Instead, this is a woman who, despite being married to a bi-racial man elected president twice by a country inhabited by a white majority, chooses to believe that skin color has made her the “Focus of another set of questions and speculations; conversations sometimes rooted in the fears and misperceptions of others.”

Michelle is clearly unaware that in 1901 inviting a black man to dine at the White House was socially scandalous. Yet on behalf of his whole race Booker T. Washington accepted the invitation, which resulted in an assassin being hired to go to the very school where Michelle complained about her life in the White House to kill Booker T. for eating where she is now catered to like a queen.
How does one whine about being racially mistreated to the graduating class of an institution established by a man who never complained when, after dining with President Theodore Roosevelt, he was met with Democrat Mississippi senator James K. Vardaman saying that the White House was now “so saturated with the odor of ****** that the rats had taken refuge in the stable?” Or 24 days later, when a poem was published in the Missouri Sedalia Sentinel entitled “******s in the White House?”

In fairness, Mrs. Obama did encourage the graduates of Tuskegee to overcome adversity and discrimination by staying “true to the most real, most sincere, most authentic parts of yourselves” which, unlike Michelle, is a credo that Booker T. Washington actually lived by.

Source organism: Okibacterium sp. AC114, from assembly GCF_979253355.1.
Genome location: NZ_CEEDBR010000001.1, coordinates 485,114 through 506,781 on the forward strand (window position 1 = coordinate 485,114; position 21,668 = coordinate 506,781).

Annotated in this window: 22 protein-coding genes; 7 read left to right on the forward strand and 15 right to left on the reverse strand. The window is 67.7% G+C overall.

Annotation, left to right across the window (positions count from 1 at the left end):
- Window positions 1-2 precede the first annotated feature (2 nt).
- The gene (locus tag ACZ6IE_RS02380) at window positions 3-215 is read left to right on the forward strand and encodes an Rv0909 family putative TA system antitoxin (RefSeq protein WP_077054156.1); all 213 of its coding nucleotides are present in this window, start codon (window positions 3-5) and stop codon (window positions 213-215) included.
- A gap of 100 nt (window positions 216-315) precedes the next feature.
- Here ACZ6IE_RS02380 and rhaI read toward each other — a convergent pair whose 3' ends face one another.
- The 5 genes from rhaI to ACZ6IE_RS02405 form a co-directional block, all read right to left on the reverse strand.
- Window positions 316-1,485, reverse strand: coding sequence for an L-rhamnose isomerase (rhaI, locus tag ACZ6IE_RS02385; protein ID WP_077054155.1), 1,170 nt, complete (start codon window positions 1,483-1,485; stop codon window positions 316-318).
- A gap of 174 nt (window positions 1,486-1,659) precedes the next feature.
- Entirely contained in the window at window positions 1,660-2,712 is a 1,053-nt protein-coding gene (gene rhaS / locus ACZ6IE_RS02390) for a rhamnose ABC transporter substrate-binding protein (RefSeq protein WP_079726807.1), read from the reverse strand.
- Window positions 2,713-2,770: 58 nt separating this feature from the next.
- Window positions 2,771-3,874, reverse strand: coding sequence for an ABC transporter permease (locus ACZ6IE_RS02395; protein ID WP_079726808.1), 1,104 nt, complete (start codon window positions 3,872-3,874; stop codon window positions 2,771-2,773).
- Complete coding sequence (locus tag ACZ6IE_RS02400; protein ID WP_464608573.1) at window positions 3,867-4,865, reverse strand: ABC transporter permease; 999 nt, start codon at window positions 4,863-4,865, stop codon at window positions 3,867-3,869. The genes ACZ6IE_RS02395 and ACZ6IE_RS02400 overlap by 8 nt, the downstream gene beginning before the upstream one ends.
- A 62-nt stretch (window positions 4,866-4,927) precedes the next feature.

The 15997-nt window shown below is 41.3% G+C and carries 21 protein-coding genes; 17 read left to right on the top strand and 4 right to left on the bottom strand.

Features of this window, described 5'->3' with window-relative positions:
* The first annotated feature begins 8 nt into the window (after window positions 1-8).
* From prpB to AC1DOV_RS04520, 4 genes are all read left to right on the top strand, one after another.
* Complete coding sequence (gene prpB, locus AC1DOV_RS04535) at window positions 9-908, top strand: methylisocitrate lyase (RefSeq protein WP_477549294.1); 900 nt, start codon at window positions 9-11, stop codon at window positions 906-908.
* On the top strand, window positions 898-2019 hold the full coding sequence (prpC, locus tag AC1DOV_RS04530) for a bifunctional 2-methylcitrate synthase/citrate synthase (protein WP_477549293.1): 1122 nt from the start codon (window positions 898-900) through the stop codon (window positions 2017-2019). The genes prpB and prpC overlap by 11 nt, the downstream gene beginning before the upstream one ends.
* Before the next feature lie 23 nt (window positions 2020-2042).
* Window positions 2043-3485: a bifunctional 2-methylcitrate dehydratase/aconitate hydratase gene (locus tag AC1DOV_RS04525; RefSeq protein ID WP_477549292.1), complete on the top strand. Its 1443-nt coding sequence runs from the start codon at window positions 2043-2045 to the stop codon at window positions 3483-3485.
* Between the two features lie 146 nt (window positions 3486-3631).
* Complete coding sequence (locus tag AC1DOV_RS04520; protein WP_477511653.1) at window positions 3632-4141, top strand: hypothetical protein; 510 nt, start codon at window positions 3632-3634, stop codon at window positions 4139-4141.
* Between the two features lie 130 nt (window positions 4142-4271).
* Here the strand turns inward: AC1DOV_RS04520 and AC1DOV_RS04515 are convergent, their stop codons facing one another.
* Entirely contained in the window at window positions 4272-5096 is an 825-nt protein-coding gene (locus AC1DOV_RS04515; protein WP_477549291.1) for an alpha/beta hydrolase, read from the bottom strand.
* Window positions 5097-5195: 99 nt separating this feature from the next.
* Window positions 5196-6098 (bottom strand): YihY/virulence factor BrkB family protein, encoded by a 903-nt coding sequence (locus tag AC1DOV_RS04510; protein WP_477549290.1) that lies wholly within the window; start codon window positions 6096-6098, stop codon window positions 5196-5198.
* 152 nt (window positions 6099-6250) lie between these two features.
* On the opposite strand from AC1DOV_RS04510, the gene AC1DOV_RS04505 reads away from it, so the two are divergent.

Nevertheless, from there the FLOTUS projected onto America the allegation that people “will make assumptions about who they think you are based on their limited notion of the world.” Meanwhile, based on her own limited notions, which are clearly skewed by the race-obsessed world she lives in, Michelle Obama is the one projecting her assumptions onto America.
In Up from Slavery Booker T. Washington wrote:

The wisest among my race understand that agitations of social equality is the extremist folly, and that progress in the enjoyment of all privileges that will come to us must be the result of severe and constant struggle rather than of artificial forcing.
One hundred fourteen years later, referring again to whites making color-based assumptions, Mrs. Obama told the graduates, “My husband and I know how frustrating that experience can be. We’ve both felt the sting of those daily slights throughout our entire lives. … And all of that is going to be a heavy burden to carry.”

Because after all, everyone knows that closets full of haute couture (like the $12,000 Carolina Herrera gown), numerous multimillion dollar vacations, fawning celebrity friends, international fame and fortune, and political power are all examples of the "sting of daily slights" that are very "heavy burden[s] to carry."

“But,” the FLOTUS said, “those feelings are not an excuse to just throw up our hands and give up.” Oh, no, “They are not an excuse to lose hope. To succumb to feelings of despair and anger only means that in the end, we lose.”

With that said, when matched against the stature of a man like Booker T. Washington, the real loss was the first African-American first lady’s decision to taint the Tuskegee commencement with an acrimonious attitude of despair and anger that Booker T. would never have endorsed.

Jeannie hosts a blog at